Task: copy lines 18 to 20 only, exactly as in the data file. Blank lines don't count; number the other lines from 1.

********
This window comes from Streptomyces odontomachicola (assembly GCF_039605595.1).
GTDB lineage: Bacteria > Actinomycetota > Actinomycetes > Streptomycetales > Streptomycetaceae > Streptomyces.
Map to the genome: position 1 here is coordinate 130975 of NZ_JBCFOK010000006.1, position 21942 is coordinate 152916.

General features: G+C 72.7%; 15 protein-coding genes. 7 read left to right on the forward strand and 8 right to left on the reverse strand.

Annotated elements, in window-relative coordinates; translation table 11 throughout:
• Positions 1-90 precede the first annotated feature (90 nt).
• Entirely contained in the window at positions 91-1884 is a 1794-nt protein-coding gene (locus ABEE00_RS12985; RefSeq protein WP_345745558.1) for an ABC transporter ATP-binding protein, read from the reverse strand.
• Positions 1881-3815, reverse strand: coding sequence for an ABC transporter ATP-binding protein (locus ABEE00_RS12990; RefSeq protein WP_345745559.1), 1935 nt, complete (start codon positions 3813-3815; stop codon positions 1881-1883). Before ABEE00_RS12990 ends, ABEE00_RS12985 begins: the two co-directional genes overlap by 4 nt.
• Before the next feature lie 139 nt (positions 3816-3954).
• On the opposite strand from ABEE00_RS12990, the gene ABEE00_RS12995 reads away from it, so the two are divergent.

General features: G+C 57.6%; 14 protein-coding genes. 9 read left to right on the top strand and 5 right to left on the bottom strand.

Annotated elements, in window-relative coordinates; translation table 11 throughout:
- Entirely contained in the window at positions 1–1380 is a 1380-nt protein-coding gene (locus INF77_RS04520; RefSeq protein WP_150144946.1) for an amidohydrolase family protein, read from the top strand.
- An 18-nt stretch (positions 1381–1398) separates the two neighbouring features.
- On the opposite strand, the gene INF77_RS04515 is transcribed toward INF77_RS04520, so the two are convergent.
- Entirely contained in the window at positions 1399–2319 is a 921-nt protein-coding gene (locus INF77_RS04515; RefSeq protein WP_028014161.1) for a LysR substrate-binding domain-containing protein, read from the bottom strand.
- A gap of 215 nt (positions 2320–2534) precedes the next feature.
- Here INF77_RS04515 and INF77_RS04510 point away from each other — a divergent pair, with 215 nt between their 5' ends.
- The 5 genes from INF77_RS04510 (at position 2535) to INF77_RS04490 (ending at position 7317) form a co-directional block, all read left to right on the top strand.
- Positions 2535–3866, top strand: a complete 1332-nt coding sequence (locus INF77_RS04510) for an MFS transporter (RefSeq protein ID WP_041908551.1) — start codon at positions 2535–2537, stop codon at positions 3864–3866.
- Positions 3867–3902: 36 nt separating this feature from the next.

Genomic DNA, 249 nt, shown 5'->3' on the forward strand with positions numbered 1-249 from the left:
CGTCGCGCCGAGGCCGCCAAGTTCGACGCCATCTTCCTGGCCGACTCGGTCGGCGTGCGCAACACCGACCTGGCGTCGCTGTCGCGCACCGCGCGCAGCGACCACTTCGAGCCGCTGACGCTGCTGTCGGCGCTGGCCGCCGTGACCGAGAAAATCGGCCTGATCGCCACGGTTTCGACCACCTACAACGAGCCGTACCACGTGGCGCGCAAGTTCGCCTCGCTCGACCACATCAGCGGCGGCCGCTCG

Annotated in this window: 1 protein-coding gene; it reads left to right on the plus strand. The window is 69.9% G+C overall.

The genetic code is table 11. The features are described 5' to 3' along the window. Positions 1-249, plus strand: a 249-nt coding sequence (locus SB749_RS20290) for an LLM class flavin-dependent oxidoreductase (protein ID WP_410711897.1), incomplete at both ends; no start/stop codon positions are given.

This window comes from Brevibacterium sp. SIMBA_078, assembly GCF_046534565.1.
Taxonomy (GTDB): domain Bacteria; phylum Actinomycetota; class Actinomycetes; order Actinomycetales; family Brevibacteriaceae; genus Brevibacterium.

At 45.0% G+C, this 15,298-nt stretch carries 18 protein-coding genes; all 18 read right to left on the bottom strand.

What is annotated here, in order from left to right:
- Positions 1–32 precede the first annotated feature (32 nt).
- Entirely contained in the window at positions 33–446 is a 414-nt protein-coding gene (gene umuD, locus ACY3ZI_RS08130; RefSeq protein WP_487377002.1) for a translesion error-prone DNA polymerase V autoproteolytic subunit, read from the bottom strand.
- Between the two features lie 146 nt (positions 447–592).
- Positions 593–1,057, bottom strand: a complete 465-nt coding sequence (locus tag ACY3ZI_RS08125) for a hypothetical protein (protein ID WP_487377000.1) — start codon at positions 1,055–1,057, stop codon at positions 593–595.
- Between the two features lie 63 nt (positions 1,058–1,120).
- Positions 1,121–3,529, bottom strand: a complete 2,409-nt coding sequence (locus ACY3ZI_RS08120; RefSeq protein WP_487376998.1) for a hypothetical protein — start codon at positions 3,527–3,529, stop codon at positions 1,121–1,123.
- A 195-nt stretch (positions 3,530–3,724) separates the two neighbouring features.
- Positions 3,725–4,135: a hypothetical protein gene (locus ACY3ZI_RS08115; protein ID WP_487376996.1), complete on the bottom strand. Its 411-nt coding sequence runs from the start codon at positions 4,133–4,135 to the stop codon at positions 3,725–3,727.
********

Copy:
- Here INF77_RS04515 and INF77_RS04510 point away from each other — a divergent pair, with 215 nt between their 5' ends.
- The 5 genes from INF77_RS04510 (at position 2535) to INF77_RS04490 (ending at position 7317) form a co-directional block, all read left to right on the top strand.
- Positions 2535–3866, top strand: a complete 1332-nt coding sequence (locus INF77_RS04510) for an MFS transporter (RefSeq protein ID WP_041908551.1) — start codon at positions 2535–2537, stop codon at positions 3864–3866.